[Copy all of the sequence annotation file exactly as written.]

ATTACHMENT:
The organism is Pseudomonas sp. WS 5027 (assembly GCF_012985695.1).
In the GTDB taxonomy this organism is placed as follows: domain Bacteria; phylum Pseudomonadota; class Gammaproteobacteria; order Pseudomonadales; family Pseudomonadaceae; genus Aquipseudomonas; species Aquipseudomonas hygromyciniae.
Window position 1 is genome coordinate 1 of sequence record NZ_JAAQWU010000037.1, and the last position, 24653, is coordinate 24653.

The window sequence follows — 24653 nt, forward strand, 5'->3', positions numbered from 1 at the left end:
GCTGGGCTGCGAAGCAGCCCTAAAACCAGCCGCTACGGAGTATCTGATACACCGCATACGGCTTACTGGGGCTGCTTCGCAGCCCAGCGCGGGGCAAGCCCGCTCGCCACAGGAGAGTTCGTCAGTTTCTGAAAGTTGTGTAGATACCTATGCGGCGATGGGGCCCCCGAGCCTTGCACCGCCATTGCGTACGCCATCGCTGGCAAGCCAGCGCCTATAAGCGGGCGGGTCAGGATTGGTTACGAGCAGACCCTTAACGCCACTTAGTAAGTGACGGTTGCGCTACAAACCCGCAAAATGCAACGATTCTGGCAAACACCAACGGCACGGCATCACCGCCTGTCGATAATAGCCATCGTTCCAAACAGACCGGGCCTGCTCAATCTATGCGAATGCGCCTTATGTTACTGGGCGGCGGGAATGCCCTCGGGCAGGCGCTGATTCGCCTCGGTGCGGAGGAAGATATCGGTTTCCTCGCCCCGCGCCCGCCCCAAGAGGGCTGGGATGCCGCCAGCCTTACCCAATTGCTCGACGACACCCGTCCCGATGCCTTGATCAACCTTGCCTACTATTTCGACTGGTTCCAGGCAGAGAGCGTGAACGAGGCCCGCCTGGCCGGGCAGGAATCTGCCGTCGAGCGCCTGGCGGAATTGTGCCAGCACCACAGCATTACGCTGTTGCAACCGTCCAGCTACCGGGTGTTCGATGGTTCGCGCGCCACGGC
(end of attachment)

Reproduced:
The organism is Pseudomonas sp. WS 5027 (assembly GCF_012985695.1).
In the GTDB taxonomy this organism is placed as follows: domain Bacteria; phylum Pseudomonadota; class Gammaproteobacteria; order Pseudomonadales; family Pseudomonadaceae; genus Aquipseudomonas; species Aquipseudomonas hygromyciniae.
Window position 1 is genome coordinate 1 of sequence record NZ_JAAQWU010000037.1, and the last position, 24653, is coordinate 24653.

The window sequence follows — 24653 nt, forward strand, 5'->3', positions numbered from 1 at the left end:
GCTGGGCTGCGAAGCAGCCCTAAAACCAGCCGCTACGGAGTATCTGATACACCGCATACGGCTTACTGGGGCTGCTTCGCAGCCCAGCGCGGGGCAAGCCCGCTCGCCACAGGAGAGTTCGTCAGTTTCTGAAAGTTGTGTAGATACCTATGCGGCGATGGGGCCCCCGAGCCTTGCACCGCCATTGCGTACGCCATCGCTGGCAAGCCAGCGCCTATAAGCGGGCGGGTCAGGATTGGTTACGAGCAGACCCTTAACGCCACTTAGTAAGTGACGGTTGCGCTACAAACCCGCAAAATGCAACGATTCTGGCAAACACCAACGGCACGGCATCACCGCCTGTCGATAATAGCCATCGTTCCAAACAGACCGGGCCTGCTCAATCTATGCGAATGCGCCTTATGTTACTGGGCGGCGGGAATGCCCTCGGGCAGGCGCTGATTCGCCTCGGTGCGGAGGAAGATATCGGTTTCCTCGCCCCGCGCCCGCCCCAAGAGGGCTGGGATGCCGCCAGCCTTACCCAATTGCTCGACGACACCCGTCCCGATGCCTTGATCAACCTTGCCTACTATTTCGACTGGTTCCAGGCAGAGAGCGTGAACGAGGCCCGCCTGGCCGGGCAGGAATCTGCCGTCGAGCGCCTGGCGGAATTGTGCCAGCACCACAGCATTACGCTGTTGCAACCGTCCAGCTACCGGGTGTTCGATGGTTCGCGCGCCACGGC